Mild Mannered Reviews - JLA Comics

JLA #45

Cover date: September 2000

Writer: Mark Waid
Penciller: Howard Porter
Inker: Drew Geraci

Tower of Babel (Part 3 of 4): "Protected by the Cold"

Reviewed by: Jason Czernich (

The opening pages recap what you need to know about the story so far. All the Leaguers have been disabled by Ra's Al Ghul's men. Green Lantern, has been blinded, Aquaman now has a fear of water, Flash is having epileptic reactions to speed, etc. Meanwhile all over the world the human population has had the language centers of their brains scrambled, so communication, oral or written, is rendered useless courtesy of Ra's Al Ghul's technology.

The next three pages show Batman fleeing Ra's henchmen on the mountain while communicating with Aquaman and letting him know that Ra's Al Ghul raided his personal files and used them to take down the JLA. Batman dives over a cliff and pulls and clings to a handhold on the side, fooling his pursuers into think him perished.

Back in the Watchtower, Plastic Man and Martian Manhunter work to release all the other leaguers from their hardships and succeed. Superman uses his heightened senses to observe the communication crisis on Earth and is dumbfounded at where to begin.

The story then flashes over to the stronghold of Ra's Al Ghul, where his daughter, Talia, is scolding him for betraying her beloved (Batman) and making her take an active part in assassination, something she loathes. A masked underling then enters and informs them both that the Detective (Referring to Batman again) perished on the mountain. Talia will not accept this without the proof of a body and she scolds the underling as well. Ra's sends him off to find Batman's remains saying, "He could be anywhere". The underling walks out of sight of Ra's and Talia, and pulls off his mask revealing none other than Batman himself!

Later, Batman then radios the JLA and informs them that he will issue coordinates when he arrives at his final destination Ra's transmission location, the source or the language scrambling signals. Disappointed in his teammate's decision to keep secret plans to defeat the rest of the JLA, Superman races to confront Batman before he can arrive at Ra's broadcasting center. Superman meets Batman in the sky, all the while not saying a word while Batman gives him the location for the team to meet, Antarctica.

Once there Batman gives them the orders to get inside the broadcast station. The other Leaguers still feel betrayed by him, still they do as he recommends. Still shaky from exposure to the deadly Red Kryptonite (see JLA #44), Superman shuts down the station with his heat vision.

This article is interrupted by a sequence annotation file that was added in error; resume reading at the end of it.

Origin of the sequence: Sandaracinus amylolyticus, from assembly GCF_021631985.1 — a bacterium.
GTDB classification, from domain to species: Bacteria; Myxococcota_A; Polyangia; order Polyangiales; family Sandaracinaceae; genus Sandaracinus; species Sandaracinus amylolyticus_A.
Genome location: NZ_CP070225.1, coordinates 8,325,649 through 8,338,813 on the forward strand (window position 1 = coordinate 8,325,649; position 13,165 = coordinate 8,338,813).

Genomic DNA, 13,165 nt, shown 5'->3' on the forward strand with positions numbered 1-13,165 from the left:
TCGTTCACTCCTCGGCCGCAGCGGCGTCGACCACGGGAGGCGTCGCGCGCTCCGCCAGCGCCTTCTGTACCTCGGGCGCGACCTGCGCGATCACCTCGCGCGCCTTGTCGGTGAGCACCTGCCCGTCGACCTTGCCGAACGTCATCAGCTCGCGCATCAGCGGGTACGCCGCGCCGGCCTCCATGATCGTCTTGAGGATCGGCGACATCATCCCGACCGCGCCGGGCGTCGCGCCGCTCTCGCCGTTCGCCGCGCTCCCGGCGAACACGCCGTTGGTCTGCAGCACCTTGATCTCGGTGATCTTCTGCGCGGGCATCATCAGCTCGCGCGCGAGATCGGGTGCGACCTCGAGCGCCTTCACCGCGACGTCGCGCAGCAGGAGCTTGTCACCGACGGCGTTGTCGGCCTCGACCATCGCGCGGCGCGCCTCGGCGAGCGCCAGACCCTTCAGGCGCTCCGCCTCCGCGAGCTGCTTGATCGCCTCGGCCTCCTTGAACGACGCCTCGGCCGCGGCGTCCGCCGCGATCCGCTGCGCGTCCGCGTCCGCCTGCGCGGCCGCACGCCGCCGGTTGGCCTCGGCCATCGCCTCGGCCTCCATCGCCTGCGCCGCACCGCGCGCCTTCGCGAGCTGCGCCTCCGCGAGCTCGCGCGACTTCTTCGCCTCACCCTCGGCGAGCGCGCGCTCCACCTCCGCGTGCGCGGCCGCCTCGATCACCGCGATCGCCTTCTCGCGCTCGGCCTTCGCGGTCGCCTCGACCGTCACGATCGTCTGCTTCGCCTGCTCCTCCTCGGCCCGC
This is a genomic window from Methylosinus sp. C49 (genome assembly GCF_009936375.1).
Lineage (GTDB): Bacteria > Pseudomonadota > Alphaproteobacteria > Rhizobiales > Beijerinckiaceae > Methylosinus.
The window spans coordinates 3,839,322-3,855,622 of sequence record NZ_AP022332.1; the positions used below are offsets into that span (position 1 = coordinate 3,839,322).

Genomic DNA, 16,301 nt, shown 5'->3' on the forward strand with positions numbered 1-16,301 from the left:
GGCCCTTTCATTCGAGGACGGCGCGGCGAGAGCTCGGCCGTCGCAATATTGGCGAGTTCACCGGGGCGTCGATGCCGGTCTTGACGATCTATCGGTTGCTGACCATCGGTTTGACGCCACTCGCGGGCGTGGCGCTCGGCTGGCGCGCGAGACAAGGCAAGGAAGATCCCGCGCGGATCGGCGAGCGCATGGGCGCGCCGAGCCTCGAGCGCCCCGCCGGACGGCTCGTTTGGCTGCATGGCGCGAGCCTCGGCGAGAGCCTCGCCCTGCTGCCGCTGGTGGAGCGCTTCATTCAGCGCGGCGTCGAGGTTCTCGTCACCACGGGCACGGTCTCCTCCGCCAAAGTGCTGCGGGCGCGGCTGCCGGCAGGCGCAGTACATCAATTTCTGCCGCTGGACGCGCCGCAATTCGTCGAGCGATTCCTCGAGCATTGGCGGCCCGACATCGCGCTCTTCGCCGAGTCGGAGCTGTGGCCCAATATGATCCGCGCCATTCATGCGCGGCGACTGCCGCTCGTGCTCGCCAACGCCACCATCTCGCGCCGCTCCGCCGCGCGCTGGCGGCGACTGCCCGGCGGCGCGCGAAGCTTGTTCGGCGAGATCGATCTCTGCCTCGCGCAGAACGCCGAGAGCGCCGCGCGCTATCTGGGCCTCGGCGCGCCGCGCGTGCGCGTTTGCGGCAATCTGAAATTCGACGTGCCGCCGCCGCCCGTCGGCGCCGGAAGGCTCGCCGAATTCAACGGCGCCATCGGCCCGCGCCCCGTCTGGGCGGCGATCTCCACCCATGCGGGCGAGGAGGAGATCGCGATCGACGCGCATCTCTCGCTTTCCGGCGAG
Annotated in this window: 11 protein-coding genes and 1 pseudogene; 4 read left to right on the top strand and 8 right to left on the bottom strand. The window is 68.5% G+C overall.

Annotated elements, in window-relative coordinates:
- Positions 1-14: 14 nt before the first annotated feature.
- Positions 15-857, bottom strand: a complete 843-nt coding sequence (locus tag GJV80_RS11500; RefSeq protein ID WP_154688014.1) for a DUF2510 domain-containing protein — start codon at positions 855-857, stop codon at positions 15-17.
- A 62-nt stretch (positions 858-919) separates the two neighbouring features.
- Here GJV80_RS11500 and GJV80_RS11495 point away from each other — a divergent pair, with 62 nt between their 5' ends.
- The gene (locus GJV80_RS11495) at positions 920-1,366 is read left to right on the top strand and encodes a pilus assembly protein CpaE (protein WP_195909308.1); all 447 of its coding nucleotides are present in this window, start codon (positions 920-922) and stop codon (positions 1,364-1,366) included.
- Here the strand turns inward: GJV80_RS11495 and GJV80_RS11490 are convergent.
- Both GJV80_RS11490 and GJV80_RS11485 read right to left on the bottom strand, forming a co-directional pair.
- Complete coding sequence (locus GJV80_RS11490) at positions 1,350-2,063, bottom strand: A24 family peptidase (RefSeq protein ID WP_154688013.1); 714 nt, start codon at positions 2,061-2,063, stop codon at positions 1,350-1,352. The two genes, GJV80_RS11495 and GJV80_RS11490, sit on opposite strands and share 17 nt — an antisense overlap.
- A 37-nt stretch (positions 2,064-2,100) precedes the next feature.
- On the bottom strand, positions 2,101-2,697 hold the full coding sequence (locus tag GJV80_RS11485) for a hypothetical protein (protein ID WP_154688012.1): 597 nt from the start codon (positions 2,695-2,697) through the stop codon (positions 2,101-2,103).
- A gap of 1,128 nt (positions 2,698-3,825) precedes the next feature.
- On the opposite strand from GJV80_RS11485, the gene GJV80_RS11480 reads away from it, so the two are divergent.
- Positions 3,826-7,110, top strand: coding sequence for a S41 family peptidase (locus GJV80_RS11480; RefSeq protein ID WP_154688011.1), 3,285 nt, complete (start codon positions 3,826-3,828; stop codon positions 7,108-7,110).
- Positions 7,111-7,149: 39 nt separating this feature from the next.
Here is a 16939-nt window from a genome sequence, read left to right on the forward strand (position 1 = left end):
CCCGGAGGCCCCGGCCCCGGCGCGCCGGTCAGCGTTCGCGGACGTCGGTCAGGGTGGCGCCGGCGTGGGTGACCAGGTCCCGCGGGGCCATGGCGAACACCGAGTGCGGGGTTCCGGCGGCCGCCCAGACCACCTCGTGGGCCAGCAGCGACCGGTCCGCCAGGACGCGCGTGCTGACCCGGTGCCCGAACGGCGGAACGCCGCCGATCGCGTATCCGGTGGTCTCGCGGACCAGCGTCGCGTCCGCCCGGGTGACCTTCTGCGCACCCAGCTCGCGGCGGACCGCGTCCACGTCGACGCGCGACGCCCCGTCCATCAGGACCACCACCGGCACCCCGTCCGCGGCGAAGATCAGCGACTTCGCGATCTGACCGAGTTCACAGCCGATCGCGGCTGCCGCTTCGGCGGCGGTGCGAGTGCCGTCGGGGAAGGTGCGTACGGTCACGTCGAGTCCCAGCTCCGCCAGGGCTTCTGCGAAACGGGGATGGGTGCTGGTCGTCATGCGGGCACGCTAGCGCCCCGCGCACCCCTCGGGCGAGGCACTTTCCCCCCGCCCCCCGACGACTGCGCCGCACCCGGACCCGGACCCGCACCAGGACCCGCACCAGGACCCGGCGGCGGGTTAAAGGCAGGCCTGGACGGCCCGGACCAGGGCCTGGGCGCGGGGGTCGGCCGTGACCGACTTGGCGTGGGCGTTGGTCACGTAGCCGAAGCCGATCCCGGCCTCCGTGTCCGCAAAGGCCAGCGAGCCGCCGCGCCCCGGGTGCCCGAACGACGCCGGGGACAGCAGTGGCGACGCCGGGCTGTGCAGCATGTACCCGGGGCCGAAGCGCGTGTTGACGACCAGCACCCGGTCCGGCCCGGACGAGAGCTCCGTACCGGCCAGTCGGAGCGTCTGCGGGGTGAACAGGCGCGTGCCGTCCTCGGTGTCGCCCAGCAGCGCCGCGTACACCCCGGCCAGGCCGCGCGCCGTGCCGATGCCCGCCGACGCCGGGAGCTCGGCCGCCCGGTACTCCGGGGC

After the destruction, Superman demands answers from Batman on why he made secret plans to take out the League, but before any further discussion Talia beams the team a message directly into the speech centers of their minds warning them of her father's biochemical plans. She is shot in the leg before she can give the JLA the location of the bioterrorists. The henchmen responsible then tells the League that they cannot be stopped.

5Story - 5: Ra's Al Ghul does what he does best, manipulate behind the scenes. Batman's cleverness, his daughter's loyalty, the language of the world, the Leagues weaknesses are all used to suit Ra's Al Ghul's goals and nobody else's. This is a craftier Ra's Al Ghul than what we experienced in the Legacy storyline that ran through the Batman titles in the summer of 1996. The only two people that can rival Ra's Al Ghul's scheming capabilities in the DCU are Batman and Lex Luthor. Mark Waid knows how to handle this distinguished Batman foe. While the Batman Adventures #4-5 had a storyline where people just went illiterate, this story line adds in oral communication as well and picks a larger way to put the plan into action.

Martian Manhunter proves once again why he is the heart and soul of the JLA. Taking charge to fix up his fellow Leaguers was a great way to display his compassion and his intelligence.

Waid also knows how to handle Batman. What better way to spy on your enemy than to disguise yourself as one of their henchmen and bring them news of their enemies "demise". It was perfectly smug and perfectly Batman.

The thought balloon has been thought by some to be on it's way out. In JLA it's essential when you have a telepath like Martian Manhunter as a main character. Almost all the dialogue on pages 16 are in thought balloons. Nice way to communicate when vocal language is scrambled and a good way to quietly plan a sneak attack.

4Art - 4: Sharp as always. No matter who wanders into an issue of JLA, Porter can draw them and make them all fit together on the same page. The inks by Drew Geraci, however, are not as sharp as the ones John Dell used to do over Porter's pencils and he can sometimes make things appear too angular like the second panel on page 14. Then again the sun in the background effect isn't the easiest to do.

3Cover Art - 3: If I saw this cover staring at me on the newsstand would I buy it? Maybe. The pencils are good and the inks work well on the cover. The word balloons with gibberish can make a potential reader curious, but how about more Leaguers on the cover? Any less than three make it seem bare. All in all JLA is one of the best mainstream titles today and this issue was certainly no exception.

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Note: Month dates are from the issue covers, not the actual date when the comic was on sale.

January 2000

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